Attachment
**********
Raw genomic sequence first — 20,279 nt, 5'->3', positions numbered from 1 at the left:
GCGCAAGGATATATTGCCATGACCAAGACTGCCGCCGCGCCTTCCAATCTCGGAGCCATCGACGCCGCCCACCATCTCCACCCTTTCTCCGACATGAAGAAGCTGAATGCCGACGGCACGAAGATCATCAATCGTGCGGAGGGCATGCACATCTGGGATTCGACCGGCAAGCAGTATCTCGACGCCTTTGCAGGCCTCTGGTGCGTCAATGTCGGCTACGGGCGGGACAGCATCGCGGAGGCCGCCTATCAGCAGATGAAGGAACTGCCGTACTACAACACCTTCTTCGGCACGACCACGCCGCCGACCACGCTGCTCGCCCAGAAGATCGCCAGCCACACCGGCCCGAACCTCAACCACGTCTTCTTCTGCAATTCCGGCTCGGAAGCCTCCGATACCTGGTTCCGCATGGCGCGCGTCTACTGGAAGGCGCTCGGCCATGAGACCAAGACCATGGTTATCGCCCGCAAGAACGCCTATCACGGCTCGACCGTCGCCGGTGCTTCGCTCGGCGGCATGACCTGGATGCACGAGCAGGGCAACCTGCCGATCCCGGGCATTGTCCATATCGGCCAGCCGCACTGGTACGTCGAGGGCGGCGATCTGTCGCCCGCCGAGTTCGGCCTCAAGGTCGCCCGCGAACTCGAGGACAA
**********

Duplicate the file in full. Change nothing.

Raw genomic sequence first — 20,279 nt, 5'->3', positions numbered from 1 at the left:
GCGCAAGGATATATTGCCATGACCAAGACTGCCGCCGCGCCTTCCAATCTCGGAGCCATCGACGCCGCCCACCATCTCCACCCTTTCTCCGACATGAAGAAGCTGAATGCCGACGGCACGAAGATCATCAATCGTGCGGAGGGCATGCACATCTGGGATTCGACCGGCAAGCAGTATCTCGACGCCTTTGCAGGCCTCTGGTGCGTCAATGTCGGCTACGGGCGGGACAGCATCGCGGAGGCCGCCTATCAGCAGATGAAGGAACTGCCGTACTACAACACCTTCTTCGGCACGACCACGCCGCCGACCACGCTGCTCGCCCAGAAGATCGCCAGCCACACCGGCCCGAACCTCAACCACGTCTTCTTCTGCAATTCCGGCTCGGAAGCCTCCGATACCTGGTTCCGCATGGCGCGCGTCTACTGGAAGGCGCTCGGCCATGAGACCAAGACCATGGTTATCGCCCGCAAGAACGCCTATCACGGCTCGACCGTCGCCGGTGCTTCGCTCGGCGGCATGACCTGGATGCACGAGCAGGGCAACCTGCCGATCCCGGGCATTGTCCATATCGGCCAGCCGCACTGGTACGTCGAGGGCGGCGATCTGTCGCCCGCCGAGTTCGGCCTCAAGGTCGCCCGCGAACTCGAGGACAA